Friday, 2 April 2021

Good Friday traditions upheld

Remembering the times

At church earlier today, it dawned on me that I probably have never attended a Good Friday service. In the Netherlands, Good Friday is usually not a holiday, though the Monday after Easter is. Thinking of Nigeria, the only observance I can recall was we did not eat meats at home on Good Friday, only fish. The only day of the Passion weekend we celebrated was Easter Sunday.

As I sat in church, at one point the dean of the cathedral born a large cross that he walked down the aisle to the altar where the cross was set up and a mallet was used to knock it into place. The sound of the hitting was quite impactful almost like hearing the nails being hammered into the palms and the feet of the Lord as narrated in the gospels.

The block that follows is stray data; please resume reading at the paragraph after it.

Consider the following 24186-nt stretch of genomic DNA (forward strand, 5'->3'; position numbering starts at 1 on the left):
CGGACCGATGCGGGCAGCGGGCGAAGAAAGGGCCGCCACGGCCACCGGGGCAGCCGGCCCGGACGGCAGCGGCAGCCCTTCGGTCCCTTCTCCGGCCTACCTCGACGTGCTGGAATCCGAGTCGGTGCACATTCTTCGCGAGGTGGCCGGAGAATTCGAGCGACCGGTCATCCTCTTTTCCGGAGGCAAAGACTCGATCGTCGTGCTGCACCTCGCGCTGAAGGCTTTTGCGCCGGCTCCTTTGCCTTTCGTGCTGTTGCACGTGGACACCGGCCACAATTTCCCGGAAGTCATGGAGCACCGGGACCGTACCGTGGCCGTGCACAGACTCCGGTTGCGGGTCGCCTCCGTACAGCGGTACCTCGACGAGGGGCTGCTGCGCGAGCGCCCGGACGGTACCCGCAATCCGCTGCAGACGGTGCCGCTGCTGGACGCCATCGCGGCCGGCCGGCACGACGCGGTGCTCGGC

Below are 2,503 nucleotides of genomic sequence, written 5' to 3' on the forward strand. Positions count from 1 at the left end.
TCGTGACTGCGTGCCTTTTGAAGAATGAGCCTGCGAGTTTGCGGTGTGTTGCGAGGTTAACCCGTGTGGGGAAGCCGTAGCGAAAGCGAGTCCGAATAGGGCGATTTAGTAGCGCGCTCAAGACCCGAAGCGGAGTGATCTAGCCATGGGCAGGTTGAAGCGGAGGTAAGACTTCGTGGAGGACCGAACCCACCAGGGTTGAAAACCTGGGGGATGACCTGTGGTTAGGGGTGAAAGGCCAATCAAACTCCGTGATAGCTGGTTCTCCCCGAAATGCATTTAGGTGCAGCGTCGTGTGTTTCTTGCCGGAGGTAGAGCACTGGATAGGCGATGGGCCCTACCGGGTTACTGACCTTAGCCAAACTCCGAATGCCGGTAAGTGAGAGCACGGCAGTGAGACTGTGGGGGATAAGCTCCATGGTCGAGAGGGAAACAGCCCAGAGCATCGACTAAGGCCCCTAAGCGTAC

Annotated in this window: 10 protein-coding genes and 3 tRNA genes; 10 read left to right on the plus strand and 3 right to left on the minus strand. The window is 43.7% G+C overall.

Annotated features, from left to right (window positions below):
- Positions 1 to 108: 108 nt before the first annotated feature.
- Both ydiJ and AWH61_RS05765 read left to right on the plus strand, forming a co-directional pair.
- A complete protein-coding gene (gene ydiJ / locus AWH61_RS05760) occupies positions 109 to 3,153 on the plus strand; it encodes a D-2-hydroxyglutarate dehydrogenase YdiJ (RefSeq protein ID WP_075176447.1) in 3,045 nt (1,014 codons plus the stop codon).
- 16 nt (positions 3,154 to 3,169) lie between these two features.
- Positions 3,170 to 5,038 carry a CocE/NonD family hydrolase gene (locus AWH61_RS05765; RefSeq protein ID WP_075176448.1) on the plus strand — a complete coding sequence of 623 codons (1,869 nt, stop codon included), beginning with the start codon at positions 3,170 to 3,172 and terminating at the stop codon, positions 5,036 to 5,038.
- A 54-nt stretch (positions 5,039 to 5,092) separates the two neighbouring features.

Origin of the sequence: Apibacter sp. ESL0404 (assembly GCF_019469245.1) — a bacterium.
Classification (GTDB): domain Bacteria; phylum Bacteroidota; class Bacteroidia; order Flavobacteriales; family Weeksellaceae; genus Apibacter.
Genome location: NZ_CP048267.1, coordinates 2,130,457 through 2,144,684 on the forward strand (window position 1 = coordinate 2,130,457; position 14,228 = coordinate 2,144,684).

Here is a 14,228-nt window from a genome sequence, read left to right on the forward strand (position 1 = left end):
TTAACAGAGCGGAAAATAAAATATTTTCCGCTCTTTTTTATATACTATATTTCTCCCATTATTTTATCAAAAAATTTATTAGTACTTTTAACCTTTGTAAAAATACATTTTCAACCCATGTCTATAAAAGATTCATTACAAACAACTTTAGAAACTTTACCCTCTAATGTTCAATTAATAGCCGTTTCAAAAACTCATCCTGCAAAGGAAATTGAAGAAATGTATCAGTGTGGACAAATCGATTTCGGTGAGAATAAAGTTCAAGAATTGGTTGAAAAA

Traditions holding firm

Again, there was no sermon as the readings were long enough to pass for a sermon itself. There were a few familiar hymns sung by the lay clerics along with Latin recitations which had accompanying English translations. During Communion, an African American spiritual was sung which had none of the inflections or stirrings of African American spirituals, yet, a very good rendition, all the same.

At the end of the service, the clergy walked to the back of the hall just under the tower and as the last hymn was concluded, the doors were slammed shut, signifying the closing of the tomb. All the symbolism and back at home, I had a slow-cooked fish curry bubbling away. I think, in terms of celebration, I have upheld to an extent the traditions of old.

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